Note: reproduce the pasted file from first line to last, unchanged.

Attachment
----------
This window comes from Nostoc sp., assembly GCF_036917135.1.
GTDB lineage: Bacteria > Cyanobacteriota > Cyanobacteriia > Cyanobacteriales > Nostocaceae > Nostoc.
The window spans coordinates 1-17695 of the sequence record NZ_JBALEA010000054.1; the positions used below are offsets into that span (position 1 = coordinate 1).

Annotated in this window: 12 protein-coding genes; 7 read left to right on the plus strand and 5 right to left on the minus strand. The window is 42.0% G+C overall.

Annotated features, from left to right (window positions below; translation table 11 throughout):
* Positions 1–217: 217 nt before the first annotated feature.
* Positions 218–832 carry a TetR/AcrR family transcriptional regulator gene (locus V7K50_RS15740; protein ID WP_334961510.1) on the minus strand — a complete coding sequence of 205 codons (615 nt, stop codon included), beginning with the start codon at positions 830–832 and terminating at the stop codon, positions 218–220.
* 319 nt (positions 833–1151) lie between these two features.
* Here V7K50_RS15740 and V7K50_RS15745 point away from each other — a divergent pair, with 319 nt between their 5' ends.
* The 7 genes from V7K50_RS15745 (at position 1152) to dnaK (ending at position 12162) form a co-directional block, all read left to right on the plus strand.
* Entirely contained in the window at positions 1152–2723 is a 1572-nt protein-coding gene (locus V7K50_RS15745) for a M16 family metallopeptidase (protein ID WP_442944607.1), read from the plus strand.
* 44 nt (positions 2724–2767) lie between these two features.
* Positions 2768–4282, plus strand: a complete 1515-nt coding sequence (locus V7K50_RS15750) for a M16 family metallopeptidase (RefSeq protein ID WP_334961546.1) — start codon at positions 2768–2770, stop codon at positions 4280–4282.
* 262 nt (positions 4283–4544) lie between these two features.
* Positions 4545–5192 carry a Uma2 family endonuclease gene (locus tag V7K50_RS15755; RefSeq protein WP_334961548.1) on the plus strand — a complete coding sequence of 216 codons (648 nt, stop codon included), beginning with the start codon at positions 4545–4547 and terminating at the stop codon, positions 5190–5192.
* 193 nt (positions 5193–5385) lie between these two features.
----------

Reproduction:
This window comes from Nostoc sp., assembly GCF_036917135.1.
GTDB lineage: Bacteria > Cyanobacteriota > Cyanobacteriia > Cyanobacteriales > Nostocaceae > Nostoc.
The window spans coordinates 1-17695 of the sequence record NZ_JBALEA010000054.1; the positions used below are offsets into that span (position 1 = coordinate 1).

Annotated in this window: 12 protein-coding genes; 7 read left to right on the plus strand and 5 right to left on the minus strand. The window is 42.0% G+C overall.

Annotated features, from left to right (window positions below; translation table 11 throughout):
* Positions 1–217: 217 nt before the first annotated feature.
* Positions 218–832 carry a TetR/AcrR family transcriptional regulator gene (locus V7K50_RS15740; protein ID WP_334961510.1) on the minus strand — a complete coding sequence of 205 codons (615 nt, stop codon included), beginning with the start codon at positions 830–832 and terminating at the stop codon, positions 218–220.
* 319 nt (positions 833–1151) lie between these two features.
* Here V7K50_RS15740 and V7K50_RS15745 point away from each other — a divergent pair, with 319 nt between their 5' ends.
* The 7 genes from V7K50_RS15745 (at position 1152) to dnaK (ending at position 12162) form a co-directional block, all read left to right on the plus strand.
* Entirely contained in the window at positions 1152–2723 is a 1572-nt protein-coding gene (locus V7K50_RS15745) for a M16 family metallopeptidase (protein ID WP_442944607.1), read from the plus strand.
* 44 nt (positions 2724–2767) lie between these two features.
* Positions 2768–4282, plus strand: a complete 1515-nt coding sequence (locus V7K50_RS15750) for a M16 family metallopeptidase (RefSeq protein ID WP_334961546.1) — start codon at positions 2768–2770, stop codon at positions 4280–4282.
* 262 nt (positions 4283–4544) lie between these two features.
* Positions 4545–5192 carry a Uma2 family endonuclease gene (locus tag V7K50_RS15755; RefSeq protein WP_334961548.1) on the plus strand — a complete coding sequence of 216 codons (648 nt, stop codon included), beginning with the start codon at positions 4545–4547 and terminating at the stop codon, positions 5190–5192.
* 193 nt (positions 5193–5385) lie between these two features.